Lest we forget, for one full year now, Rhoda Jatau has been on trial. For 365 days, this mother of five has been denied the comfort of her family and there is no resolution of the case in sight.

Jatau, a 46-year-old health worker in Warji local council of Bauchi State, was arrested and charged under sections 114 and 210 of the State Penal Code, and Section 24 Subsection 1b(i) of the Cybercrime Prohibition Act of 2015, with inciting public disturbance, exciting the contempt of a religious creed, and cyberstalking.

Bauchi is one of the 12 Northern Nigerian States that adopted the Islamic Sharia into their penal code in 1999.

Blasphemy, which under the Sharia in some cases, carries a death sentence on conviction, is not only a violation of international law but also the fundamental human rights provisions in the Nigerian constitution, which in Sections 38 and 39 protect the freedom of thought, conscience, and religion, as well as the freedom of expression.

The court refused to grant her bail on several occasions, citing public safety concerns. But a speedy dispensation of the case is not a major concern of the Bauchi court, as the trial has been plagued by unnecessary adjournments and other irregularities, which slow it down, ensuring that Rhoda remains in prison and away from her family.

The prosecution has continued to frustrate her ability to litigate on this case; failing to provide her lawyers with the evidence against her, to enable them prepare their defence, thereby infringing on her right to a fair trial – the only fundamental human right that is absolute.

Rhoda Jatau’s imprisonment reeks of a medieval trial-by-ordeal. The court seems to be under pressure to frustrate the course of justice in this case. She is denied bail and remanded in prison custody, which is eating away at her spirit and resolve. Her life in prison is not even guaranteed, as there have been reports of attempts by Islamic mobs to waylay her on her way to court and lynch her. She lives in constant fear for her life and that of her family, which are not out of harm’s way, as they expend their meagre resources supporting her through this ordeal.

That a woman like Rhoda Jatau could be in jail and on trial over an accusation of blasphemy, in a country that prides itself as a democracy, in the 21st century, is shocking, to say the least.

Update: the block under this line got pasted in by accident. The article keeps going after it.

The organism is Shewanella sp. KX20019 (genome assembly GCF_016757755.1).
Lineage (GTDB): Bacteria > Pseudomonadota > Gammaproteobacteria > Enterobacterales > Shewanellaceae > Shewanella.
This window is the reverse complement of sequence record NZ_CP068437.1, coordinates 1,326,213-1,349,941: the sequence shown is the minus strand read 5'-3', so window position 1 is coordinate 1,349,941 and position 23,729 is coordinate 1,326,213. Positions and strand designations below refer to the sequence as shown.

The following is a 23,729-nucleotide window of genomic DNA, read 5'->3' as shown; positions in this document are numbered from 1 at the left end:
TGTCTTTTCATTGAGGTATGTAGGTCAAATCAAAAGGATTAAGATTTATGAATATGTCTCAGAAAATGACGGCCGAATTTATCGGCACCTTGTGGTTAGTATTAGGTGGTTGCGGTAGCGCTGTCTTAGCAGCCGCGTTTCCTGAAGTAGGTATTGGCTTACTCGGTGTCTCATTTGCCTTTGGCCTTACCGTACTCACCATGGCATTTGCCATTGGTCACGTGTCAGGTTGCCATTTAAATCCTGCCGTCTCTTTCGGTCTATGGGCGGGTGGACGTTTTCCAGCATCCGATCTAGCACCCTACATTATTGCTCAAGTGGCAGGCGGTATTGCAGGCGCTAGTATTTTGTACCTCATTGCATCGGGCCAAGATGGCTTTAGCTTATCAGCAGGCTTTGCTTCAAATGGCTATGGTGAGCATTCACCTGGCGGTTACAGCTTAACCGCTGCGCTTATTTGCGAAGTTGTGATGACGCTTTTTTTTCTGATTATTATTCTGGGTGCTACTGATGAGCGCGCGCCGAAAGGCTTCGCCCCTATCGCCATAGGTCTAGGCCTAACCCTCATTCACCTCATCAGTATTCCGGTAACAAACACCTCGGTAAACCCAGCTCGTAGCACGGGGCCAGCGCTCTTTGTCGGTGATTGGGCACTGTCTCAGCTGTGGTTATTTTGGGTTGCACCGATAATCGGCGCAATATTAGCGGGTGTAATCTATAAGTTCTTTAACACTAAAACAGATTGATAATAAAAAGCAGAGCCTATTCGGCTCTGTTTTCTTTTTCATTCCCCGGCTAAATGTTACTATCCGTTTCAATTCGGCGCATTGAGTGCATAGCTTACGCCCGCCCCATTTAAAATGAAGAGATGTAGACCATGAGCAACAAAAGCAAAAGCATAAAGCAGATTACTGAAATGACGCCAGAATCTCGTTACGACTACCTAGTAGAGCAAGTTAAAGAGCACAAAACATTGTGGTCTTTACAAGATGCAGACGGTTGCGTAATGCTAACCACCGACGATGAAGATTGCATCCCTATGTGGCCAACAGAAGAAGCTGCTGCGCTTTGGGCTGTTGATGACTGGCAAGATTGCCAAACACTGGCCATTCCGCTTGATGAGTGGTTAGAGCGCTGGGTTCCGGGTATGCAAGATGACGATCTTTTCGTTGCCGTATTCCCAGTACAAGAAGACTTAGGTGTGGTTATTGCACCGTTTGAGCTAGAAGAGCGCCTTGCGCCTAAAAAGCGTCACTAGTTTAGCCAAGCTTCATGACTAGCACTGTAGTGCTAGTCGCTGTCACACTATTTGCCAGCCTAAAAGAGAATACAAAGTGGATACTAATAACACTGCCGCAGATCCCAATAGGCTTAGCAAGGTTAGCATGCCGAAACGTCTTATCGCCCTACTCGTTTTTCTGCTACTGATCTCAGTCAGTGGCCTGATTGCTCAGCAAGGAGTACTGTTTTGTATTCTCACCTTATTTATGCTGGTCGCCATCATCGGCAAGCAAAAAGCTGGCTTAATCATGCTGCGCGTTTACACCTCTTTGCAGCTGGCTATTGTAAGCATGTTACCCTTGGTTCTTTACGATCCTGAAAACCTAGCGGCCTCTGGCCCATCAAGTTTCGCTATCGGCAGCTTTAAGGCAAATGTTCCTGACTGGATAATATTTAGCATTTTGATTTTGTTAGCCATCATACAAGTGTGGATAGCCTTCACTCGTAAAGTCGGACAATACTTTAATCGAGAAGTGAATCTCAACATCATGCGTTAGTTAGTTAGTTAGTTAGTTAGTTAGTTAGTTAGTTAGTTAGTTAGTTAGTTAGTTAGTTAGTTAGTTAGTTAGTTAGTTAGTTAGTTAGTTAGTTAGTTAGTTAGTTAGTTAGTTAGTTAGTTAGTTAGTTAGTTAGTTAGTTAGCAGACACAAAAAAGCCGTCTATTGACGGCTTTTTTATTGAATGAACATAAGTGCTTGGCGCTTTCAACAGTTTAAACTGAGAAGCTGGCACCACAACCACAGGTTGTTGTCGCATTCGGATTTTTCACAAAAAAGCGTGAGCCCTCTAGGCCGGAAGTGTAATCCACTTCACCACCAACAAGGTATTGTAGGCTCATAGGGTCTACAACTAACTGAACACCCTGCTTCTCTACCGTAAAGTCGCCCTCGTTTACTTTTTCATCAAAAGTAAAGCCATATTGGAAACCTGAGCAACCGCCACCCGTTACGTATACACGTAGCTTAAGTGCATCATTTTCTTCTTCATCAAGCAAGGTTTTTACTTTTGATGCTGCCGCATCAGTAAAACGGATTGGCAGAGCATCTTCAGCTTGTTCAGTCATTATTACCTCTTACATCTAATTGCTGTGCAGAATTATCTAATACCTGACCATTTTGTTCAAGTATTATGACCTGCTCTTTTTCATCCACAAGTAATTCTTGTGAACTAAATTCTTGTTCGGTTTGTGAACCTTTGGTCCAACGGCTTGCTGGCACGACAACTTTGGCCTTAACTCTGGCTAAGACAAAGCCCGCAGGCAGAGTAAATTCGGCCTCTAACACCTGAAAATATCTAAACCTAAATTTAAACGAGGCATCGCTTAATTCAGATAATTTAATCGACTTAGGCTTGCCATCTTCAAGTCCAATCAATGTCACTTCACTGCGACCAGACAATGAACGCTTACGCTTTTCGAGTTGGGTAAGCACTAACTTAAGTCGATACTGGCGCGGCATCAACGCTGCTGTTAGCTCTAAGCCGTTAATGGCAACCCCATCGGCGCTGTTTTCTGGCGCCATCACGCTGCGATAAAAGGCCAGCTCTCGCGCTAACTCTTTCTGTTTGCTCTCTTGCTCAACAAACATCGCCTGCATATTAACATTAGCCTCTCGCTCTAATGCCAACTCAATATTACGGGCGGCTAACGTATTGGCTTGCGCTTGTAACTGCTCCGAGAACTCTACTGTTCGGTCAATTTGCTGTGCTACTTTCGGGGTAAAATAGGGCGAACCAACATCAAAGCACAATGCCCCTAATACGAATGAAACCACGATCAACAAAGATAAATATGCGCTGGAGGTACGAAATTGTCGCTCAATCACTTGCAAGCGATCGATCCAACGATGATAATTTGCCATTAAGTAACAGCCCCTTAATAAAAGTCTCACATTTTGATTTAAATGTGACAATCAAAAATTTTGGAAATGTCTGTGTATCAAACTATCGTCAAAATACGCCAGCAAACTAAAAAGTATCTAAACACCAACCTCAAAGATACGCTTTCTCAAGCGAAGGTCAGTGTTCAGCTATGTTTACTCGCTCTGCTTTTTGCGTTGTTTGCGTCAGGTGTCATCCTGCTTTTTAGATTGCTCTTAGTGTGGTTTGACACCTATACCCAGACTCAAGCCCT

Rhoda’s plight and the use of blasphemy as a reason for persecuting Christians in Nigeria is built upon the same ecosystem of impunity, which has been allowed to normalise the persecution of Christians in Nigeria, under the government of Muhammadu Buhari, a Fulani muslim.

The failure of the Nigerian state to live up to its statutory responsibilities of protecting the lives and property of its citizens; its failure to punish atrocities and dastardly crimes committed in the name of defending religion, its failure to build a just, free, fair, and equitable nation, where no person is discriminated against on the basis of religion, tribe, tongue, creed, or sexual orientation, is at the epicentre of this ecosystem of impunity that has supported the physical and judicial lynching of Christians in Nigeria since 1994.

The only crimes committed by people like Deborah Yakubu and Rhoda Jatau are the burden of being born in a country where their fellow countrymen who are Muslims, view them as a game to be hunted down for their faith.

The stories of Rhoda Jatau and Deborah Yakubu are indicative of the depths of evil possible, when militant Islamofascism meets misogyny, in an ecosystem of impunity.

The Bauchi state authorities should release Rhoda Jatau from prison and drop all charges against her, as a matter of urgency. Her continued imprisonment is a stain on Nigeria’s image as a democracy.

Franklyne Ogbunwezeh is a Nigerian and a Senior Research Fellow & Director for Genocide Prevention at the Christian Solidarity International, Switzerland.